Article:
]. In the present study, no significant correlations were observed between either Δastaxanthin and 6MWD or %ΔdROM level and 6MWD. Despite those results, it should be noted that astaxanthin supplementation may have the potential to improve exercise tolerance even in HF patients because poor exercise tolerance is one of the key features of patients with HF.
Our study is subject to some limitations. First, because this was an observational study without control groups, no causal relationship between astaxanthin supplementation and improvements in cardiac function and exercise tolerance was proven. Second, although we found a significant correlation between the reduction in oxidative stress markers and the improvements in cardiac function, the variability of the oxidative stress measurements over time may play some roles. In addition, the improvement in cardiac function may have initially occurred through a mechanism independent of the suppression of oxidative stress. Further, the reduction in dROM level may have occurred as a result of improved cardiac function. Third, the astaxanthin supplement used in the present study containing 40 mg of tocotorienol and 30 mg of L-ascorbic acid 2-glucoside in addition to 12 mg of the astaxanthin. Because both tocotorienol and L-ascorbic acid 2-glucoside also have antioxidant properties, they may too have the potential to reduce dROM and subsequently improve cardiac function. However, because astaxanthin has a stronger antioxidant effect [3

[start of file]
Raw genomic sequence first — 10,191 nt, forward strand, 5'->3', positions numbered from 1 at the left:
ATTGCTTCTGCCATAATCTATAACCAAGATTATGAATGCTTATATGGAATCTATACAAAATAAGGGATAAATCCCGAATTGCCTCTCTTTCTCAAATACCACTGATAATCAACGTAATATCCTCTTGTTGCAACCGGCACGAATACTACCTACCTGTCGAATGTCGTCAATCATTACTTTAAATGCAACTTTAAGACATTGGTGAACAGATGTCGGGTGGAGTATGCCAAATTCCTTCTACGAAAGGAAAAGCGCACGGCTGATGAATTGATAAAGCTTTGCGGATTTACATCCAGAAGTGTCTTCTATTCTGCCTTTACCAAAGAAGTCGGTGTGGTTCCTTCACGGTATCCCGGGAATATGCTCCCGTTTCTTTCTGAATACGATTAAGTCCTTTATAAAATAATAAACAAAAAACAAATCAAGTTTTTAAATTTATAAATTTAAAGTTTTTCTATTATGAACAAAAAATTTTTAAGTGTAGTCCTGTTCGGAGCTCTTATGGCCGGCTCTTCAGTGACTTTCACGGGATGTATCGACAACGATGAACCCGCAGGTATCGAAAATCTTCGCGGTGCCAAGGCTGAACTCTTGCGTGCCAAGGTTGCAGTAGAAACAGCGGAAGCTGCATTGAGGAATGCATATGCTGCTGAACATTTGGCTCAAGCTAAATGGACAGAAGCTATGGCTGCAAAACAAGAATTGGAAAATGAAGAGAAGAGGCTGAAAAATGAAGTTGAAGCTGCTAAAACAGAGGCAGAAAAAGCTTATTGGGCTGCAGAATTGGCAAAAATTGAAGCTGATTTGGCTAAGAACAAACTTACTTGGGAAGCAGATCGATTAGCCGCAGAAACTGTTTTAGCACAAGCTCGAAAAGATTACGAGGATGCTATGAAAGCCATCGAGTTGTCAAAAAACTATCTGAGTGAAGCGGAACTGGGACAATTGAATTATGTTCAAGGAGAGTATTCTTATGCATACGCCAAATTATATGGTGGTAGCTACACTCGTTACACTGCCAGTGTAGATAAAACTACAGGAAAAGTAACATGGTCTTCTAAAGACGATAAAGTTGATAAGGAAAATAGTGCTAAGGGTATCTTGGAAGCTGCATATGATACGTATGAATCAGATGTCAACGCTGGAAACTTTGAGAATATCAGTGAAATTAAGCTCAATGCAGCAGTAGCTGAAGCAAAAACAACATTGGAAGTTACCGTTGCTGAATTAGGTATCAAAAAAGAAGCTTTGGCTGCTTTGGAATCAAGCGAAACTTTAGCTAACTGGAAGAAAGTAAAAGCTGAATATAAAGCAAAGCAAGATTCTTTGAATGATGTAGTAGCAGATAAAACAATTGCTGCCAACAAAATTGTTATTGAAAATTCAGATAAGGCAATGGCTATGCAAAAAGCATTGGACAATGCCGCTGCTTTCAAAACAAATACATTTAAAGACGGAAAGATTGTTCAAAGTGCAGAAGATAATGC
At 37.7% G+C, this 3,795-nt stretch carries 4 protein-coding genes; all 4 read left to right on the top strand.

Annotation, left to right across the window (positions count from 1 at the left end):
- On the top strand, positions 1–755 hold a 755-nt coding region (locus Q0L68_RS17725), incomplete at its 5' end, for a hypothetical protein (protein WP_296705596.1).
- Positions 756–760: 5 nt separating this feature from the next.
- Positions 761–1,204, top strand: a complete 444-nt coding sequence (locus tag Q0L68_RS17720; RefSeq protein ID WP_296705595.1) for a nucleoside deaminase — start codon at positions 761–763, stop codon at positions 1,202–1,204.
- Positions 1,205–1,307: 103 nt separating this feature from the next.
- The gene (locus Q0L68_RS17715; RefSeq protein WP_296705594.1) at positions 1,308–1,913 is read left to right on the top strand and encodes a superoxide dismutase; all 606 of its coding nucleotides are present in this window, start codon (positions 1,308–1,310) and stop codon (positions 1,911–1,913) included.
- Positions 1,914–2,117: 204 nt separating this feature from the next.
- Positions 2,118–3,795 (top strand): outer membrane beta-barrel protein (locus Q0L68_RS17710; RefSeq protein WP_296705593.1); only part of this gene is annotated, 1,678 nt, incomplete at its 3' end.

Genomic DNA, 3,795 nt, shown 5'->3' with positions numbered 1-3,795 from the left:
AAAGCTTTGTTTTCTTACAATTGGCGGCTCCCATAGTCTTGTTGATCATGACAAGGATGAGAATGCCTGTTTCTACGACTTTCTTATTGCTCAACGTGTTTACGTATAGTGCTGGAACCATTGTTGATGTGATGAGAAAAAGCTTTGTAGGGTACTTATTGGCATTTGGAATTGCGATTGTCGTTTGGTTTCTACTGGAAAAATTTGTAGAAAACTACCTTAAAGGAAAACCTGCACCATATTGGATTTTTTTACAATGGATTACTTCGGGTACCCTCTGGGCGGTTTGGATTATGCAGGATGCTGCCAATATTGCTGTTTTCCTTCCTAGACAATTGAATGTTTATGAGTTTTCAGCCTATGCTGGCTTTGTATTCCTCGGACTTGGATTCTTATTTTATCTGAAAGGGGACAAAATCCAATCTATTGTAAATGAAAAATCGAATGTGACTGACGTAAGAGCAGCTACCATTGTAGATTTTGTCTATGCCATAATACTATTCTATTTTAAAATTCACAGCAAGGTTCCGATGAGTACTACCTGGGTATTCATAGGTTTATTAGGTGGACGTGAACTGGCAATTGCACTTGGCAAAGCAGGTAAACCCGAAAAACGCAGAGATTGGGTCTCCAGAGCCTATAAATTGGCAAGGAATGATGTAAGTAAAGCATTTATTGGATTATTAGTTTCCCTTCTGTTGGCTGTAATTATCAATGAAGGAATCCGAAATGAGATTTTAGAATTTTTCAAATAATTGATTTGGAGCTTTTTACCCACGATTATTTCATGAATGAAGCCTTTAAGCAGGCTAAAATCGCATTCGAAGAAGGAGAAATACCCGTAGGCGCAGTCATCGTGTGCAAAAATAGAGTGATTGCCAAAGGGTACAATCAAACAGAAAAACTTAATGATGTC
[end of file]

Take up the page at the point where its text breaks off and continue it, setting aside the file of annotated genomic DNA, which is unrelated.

], we believe that astaxanthin played the major role in the suppression of oxidative stress and improvement of cardiac functions. Ultimately, these observed effects could be recognized as the result of this particular astaxanthin supplement. Fourth, only 16 patients with both ischemic and non-ischemic cardiomyopathies were enrolled. Thus, the number of participants was small even though the present study was only a pilot study. Because no data regarding the effects of astaxanthin supplementation on oxidative stress status, cardiac function, and exercise tolerance in an actual patient population are available, we need a proof-of-concept study like this. A future randomized, controlled, and preferably double-blind trial with an adequately powered sample size is required to draw a solid conclusion.